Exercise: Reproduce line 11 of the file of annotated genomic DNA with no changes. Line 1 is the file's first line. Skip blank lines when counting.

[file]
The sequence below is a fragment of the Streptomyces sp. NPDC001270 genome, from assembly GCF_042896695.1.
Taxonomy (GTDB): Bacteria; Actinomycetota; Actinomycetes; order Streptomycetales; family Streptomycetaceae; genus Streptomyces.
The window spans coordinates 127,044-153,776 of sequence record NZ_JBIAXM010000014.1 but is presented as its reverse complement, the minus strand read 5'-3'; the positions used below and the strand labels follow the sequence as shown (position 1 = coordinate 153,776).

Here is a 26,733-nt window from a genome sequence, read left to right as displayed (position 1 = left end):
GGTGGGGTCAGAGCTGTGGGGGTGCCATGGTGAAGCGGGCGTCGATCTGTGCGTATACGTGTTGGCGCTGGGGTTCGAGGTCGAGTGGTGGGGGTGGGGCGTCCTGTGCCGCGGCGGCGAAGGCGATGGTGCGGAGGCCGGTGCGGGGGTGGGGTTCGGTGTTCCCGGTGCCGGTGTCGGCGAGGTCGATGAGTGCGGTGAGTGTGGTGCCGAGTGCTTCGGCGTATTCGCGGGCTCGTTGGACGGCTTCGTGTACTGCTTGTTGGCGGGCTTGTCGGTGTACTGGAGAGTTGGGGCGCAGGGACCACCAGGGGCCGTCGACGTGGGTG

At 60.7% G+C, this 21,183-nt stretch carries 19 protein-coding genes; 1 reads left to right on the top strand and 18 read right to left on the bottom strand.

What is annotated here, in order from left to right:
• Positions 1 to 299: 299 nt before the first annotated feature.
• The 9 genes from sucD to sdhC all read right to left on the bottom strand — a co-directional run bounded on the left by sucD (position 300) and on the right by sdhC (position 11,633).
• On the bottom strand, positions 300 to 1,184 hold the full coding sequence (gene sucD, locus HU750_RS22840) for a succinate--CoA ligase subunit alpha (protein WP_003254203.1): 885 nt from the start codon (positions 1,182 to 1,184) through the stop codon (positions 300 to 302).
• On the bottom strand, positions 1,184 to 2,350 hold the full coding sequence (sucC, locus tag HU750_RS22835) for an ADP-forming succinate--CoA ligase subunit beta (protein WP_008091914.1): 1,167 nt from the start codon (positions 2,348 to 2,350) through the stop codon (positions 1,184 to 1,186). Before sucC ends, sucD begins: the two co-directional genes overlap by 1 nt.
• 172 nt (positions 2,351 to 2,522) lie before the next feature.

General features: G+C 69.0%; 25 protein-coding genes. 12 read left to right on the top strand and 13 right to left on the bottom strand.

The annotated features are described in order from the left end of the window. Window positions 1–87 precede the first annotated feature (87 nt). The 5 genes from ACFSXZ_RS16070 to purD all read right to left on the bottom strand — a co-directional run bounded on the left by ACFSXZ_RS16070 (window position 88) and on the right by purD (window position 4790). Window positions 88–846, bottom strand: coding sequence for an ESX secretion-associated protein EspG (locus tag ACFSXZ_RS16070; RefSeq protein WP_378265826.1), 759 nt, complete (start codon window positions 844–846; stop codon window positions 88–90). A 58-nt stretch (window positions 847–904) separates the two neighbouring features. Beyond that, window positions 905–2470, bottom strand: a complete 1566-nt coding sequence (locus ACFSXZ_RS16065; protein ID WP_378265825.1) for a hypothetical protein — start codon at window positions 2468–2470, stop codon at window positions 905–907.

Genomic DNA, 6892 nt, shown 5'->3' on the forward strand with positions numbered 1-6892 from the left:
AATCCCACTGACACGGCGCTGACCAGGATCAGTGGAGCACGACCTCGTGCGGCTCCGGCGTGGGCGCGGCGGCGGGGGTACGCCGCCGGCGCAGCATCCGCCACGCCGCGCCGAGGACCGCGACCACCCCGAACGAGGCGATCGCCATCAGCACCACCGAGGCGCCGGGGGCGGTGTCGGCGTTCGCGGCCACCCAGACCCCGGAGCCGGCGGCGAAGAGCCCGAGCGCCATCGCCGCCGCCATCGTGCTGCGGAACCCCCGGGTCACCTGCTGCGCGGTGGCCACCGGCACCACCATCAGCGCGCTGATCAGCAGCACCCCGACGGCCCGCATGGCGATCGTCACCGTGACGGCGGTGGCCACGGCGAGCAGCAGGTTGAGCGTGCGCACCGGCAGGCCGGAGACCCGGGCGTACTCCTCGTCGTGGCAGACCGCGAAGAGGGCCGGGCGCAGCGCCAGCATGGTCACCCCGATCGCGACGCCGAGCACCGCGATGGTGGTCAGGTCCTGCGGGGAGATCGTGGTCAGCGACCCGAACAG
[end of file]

• On the bottom strand, positions 1,184 to 2,350 hold the full coding sequence (sucC, locus tag HU750_RS22835) for an ADP-forming succinate--CoA ligase subunit beta (protein WP_008091914.1): 1,167 nt from the start codon (positions 2,348 to 2,350) through the stop codon (positions 1,184 to 1,186). Before sucC ends, sucD begins: the two co-directional genes overlap by 1 nt.